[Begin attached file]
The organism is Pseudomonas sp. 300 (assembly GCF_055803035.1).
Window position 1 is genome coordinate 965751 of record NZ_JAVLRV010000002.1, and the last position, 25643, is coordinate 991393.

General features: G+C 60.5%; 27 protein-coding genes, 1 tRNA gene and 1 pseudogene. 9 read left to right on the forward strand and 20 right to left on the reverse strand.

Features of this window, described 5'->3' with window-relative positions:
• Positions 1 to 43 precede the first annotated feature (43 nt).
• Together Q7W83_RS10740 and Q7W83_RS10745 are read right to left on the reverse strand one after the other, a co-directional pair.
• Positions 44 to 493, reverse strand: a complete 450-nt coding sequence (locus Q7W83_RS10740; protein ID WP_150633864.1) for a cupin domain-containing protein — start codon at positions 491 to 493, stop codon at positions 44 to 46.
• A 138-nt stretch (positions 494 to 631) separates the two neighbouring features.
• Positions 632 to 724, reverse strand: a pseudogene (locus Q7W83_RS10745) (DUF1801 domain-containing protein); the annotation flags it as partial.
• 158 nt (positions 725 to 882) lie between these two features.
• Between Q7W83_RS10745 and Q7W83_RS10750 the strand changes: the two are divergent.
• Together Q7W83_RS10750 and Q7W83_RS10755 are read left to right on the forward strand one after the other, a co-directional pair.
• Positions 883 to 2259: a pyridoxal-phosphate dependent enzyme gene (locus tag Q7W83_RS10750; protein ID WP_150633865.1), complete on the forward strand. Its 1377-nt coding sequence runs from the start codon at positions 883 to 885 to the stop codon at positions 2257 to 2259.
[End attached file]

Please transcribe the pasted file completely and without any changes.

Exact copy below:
The organism is Pseudomonas sp. 300 (assembly GCF_055803035.1).
Window position 1 is genome coordinate 965751 of record NZ_JAVLRV010000002.1, and the last position, 25643, is coordinate 991393.

General features: G+C 60.5%; 27 protein-coding genes, 1 tRNA gene and 1 pseudogene. 9 read left to right on the forward strand and 20 right to left on the reverse strand.

Features of this window, described 5'->3' with window-relative positions:
• Positions 1 to 43 precede the first annotated feature (43 nt).
• Together Q7W83_RS10740 and Q7W83_RS10745 are read right to left on the reverse strand one after the other, a co-directional pair.
• Positions 44 to 493, reverse strand: a complete 450-nt coding sequence (locus Q7W83_RS10740; protein ID WP_150633864.1) for a cupin domain-containing protein — start codon at positions 491 to 493, stop codon at positions 44 to 46.
• A 138-nt stretch (positions 494 to 631) separates the two neighbouring features.
• Positions 632 to 724, reverse strand: a pseudogene (locus Q7W83_RS10745) (DUF1801 domain-containing protein); the annotation flags it as partial.
• 158 nt (positions 725 to 882) lie between these two features.
• Between Q7W83_RS10745 and Q7W83_RS10750 the strand changes: the two are divergent.
• Together Q7W83_RS10750 and Q7W83_RS10755 are read left to right on the forward strand one after the other, a co-directional pair.
• Positions 883 to 2259: a pyridoxal-phosphate dependent enzyme gene (locus tag Q7W83_RS10750; protein ID WP_150633865.1), complete on the forward strand. Its 1377-nt coding sequence runs from the start codon at positions 883 to 885 to the stop codon at positions 2257 to 2259.